Rohde and Schwarz on the way to 5G Broadcast
Within the framework of the 5G TODAY research project and in cooperation with the Institute for Communications Technology of the Braunschweig Technical University, Rohde and Schwarz has successfully commissioned the world’s first dynamic single-frequency network (SFN) with FeMBMS signals in the lab.
LTE Broadcast, also known as Further evolved Multimedia Broadcast Multicast Service (FeMBMS), was specified in 3GPP Release 14 in mid-2017. The upgraded standard defines new options for broadcasting to LTE-enabled mobile user equipment such as smartphones and tablets. It allows for the first time high power high tower (HPHT) applications in downlink only mode. The new features make it possible to utilise the full signal bandwidth for multicast/broadcast applications. Moreover, 3GPP Release 14 defines an extended cyclic prefix (corresponding to the guard interval in DVB-T/T2) and modes to enable operation without SIM cards, which is necessary for the broadcast application.
The Rohde and Schwarz FeMBMS transmission addresses broadcast applications for video and IP data in HPHT topologies with bandwidths of 5MHz and 10MHz. With this breakthrough, the company emphasises its commitment to the new technological perspectives arising from the standardisation of FeMBMS, thereby demonstrating the potential held by 5G Broadcast for applications such as TV services delivered to mobile user equipment and connected cars, and for IoT applications. “We are not only talking about 5G Broadcast – we are investing in it, which underlines the commitment of Rohde and Schwarz into that technology,” says Manfred Reitmeier, Senior Director of R+D Transmitter Systems at Rohde and Schwarz.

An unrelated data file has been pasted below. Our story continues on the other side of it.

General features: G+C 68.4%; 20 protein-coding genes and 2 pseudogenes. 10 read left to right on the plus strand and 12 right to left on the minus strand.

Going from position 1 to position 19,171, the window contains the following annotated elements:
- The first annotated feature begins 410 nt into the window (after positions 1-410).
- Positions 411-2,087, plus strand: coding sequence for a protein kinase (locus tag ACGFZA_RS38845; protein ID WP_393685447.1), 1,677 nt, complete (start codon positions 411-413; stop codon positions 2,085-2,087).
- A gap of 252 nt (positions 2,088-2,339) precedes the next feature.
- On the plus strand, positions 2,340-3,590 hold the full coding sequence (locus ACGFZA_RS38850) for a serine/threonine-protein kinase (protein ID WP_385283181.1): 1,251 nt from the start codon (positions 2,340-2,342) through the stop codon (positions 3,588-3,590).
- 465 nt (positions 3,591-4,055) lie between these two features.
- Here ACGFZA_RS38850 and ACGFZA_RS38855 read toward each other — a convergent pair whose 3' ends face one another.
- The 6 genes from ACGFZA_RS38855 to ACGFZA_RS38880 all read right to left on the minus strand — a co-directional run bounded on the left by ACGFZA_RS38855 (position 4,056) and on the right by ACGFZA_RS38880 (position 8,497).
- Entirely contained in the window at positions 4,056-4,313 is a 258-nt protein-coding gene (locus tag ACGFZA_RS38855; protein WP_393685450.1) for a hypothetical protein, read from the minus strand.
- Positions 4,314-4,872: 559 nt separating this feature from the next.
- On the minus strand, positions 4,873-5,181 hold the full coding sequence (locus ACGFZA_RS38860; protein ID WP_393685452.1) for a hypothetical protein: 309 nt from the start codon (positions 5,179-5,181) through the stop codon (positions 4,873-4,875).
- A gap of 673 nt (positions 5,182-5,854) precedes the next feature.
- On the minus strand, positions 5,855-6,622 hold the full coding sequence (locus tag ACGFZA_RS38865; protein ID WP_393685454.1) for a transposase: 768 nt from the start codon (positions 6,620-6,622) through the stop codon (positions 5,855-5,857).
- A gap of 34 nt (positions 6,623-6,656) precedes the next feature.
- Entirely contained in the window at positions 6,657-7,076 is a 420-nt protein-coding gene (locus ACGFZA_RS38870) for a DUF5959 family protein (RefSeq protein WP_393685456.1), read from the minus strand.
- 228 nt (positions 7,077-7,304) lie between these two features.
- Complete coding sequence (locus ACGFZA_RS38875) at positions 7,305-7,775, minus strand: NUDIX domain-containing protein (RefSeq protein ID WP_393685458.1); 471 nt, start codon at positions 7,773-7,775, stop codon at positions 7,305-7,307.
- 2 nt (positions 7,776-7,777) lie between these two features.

Like all SFN networks, the Rohde and Schwarz LTE Broadcast SFN network requires synchronisation information, which is made available to each FeMBMS transmitter via the M1 application protocol. The sync information is generated by a simple Evolved Packet Core (EPC) and completed by an incoming IP-based video data stream, which is either generated or encoded and multiplexed by a headend. SYNC timestamps are inserted into the data stream to generate the M1 user plane data. This data is routed via IP networks to the FeMBMS transmitters, which transmit the signal simultaneously. The FeMBMS signal is received by a software defined radio (SDR).
Currently, a major European 5G field trial is being established in Germany as part of the 5G TODAY Bavarian research project. Under the leadership of the Institute for Broadcast Technology (IRT), project partners Kathrein and Rohde and Schwarz are investigating large-scale TV broadcast transmissions in FeMBMS mode over 5G Broadcast networks. The project is supported by Telefónica Germany and Bayerischer Rundfunk, the Bavarian state broadcaster, who is providing two HPHT sites near Munich for this groundbreaking field trial.